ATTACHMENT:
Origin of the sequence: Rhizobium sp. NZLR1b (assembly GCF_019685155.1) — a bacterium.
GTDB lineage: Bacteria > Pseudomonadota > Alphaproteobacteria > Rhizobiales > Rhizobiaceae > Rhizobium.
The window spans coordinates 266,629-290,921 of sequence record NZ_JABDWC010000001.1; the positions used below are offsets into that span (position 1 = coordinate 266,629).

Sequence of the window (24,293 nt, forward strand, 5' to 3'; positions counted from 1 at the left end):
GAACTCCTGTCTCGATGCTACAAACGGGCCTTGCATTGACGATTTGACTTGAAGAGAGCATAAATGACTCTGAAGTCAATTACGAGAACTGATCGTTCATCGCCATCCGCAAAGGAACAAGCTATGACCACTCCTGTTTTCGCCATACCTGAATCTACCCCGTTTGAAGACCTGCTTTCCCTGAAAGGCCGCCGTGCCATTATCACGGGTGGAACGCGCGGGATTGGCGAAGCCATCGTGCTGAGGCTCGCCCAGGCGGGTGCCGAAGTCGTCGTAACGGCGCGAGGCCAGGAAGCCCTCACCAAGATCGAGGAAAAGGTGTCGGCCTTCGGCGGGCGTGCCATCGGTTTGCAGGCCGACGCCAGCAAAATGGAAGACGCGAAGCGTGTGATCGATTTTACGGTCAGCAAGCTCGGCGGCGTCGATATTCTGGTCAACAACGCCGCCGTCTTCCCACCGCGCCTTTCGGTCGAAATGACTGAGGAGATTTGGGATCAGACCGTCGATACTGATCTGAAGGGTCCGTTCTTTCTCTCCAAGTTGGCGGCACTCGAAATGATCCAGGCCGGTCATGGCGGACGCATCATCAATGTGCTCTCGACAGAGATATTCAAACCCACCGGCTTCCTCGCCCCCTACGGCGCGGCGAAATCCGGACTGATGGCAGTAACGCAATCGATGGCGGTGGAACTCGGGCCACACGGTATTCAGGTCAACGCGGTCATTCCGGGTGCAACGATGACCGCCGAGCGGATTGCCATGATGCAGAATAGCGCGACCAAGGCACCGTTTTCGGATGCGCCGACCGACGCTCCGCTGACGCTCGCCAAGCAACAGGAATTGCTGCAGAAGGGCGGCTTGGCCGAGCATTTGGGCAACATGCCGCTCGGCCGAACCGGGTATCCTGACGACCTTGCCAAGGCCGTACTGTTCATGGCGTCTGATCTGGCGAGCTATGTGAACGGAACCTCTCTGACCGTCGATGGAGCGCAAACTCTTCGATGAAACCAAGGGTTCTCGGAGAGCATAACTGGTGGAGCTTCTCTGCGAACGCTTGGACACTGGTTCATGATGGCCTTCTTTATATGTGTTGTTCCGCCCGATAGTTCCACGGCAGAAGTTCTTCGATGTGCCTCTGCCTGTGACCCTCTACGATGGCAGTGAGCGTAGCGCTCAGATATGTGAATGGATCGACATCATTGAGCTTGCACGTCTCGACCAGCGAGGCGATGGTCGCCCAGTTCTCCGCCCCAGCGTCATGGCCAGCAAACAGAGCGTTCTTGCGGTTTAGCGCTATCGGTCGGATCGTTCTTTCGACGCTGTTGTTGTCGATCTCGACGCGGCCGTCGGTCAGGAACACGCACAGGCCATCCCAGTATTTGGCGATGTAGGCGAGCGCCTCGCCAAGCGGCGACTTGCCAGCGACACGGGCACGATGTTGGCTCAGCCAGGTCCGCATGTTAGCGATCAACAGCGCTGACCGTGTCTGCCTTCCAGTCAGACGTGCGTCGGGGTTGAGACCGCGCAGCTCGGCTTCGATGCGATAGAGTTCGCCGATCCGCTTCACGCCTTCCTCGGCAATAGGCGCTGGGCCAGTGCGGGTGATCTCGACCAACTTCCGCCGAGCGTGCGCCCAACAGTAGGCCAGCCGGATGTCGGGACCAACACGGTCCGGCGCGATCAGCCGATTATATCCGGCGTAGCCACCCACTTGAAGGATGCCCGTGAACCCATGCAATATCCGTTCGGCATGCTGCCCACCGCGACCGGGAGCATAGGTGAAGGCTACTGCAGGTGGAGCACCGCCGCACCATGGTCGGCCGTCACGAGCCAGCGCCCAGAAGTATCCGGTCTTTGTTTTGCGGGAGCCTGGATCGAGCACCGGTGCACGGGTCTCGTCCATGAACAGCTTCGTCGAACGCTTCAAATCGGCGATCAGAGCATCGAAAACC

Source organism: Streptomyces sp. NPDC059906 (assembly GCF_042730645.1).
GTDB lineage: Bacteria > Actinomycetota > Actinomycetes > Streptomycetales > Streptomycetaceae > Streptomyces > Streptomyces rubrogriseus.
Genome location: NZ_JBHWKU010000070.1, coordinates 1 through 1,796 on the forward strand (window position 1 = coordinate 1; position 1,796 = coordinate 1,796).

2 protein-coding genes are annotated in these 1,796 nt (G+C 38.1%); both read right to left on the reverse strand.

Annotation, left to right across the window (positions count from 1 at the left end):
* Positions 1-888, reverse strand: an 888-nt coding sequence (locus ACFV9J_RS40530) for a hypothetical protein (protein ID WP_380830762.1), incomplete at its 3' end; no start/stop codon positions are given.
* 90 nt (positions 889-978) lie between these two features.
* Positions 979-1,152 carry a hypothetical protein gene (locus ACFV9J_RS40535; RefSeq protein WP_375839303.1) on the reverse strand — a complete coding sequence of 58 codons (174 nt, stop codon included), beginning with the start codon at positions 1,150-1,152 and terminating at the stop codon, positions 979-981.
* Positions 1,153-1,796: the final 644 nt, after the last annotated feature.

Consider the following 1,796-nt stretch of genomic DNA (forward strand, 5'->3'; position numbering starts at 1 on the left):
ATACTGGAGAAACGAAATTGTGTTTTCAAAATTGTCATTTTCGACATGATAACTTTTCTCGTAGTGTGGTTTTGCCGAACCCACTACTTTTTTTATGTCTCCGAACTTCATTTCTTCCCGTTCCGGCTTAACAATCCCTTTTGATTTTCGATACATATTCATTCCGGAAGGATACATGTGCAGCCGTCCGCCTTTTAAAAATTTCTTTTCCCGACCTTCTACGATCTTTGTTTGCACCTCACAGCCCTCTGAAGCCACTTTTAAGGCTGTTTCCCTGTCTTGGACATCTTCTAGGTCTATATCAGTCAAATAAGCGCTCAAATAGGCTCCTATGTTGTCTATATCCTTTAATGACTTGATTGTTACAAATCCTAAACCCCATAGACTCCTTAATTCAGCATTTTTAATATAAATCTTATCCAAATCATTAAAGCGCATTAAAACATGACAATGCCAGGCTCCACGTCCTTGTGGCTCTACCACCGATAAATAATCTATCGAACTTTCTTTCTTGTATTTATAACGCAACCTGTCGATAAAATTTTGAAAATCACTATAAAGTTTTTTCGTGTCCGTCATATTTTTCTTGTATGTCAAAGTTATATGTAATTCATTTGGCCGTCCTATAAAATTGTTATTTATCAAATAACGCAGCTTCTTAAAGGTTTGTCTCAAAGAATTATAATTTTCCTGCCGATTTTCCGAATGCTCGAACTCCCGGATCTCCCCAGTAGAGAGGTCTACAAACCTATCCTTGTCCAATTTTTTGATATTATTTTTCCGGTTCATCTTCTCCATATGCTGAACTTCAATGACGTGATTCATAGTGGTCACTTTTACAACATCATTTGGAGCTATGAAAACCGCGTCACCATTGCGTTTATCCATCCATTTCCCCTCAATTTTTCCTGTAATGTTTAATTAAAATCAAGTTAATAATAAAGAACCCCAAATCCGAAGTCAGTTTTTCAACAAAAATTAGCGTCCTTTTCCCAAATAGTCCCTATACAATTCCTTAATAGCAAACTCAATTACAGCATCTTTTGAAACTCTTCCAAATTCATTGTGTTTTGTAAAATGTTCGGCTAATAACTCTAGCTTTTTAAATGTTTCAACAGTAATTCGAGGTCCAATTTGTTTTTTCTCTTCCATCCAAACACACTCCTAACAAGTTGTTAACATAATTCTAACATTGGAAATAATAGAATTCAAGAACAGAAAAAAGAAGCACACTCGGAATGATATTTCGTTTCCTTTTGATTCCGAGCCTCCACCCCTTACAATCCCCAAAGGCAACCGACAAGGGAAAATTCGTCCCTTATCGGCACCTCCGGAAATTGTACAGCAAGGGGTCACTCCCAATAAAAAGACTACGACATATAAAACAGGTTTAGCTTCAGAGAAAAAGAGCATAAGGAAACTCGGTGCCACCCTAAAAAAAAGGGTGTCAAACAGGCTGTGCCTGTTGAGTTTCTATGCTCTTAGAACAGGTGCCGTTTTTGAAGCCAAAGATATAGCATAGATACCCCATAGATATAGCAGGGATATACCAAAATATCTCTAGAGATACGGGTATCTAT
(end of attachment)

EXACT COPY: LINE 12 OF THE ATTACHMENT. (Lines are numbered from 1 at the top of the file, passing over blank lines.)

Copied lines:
* 90 nt (positions 889-978) lie between these two features.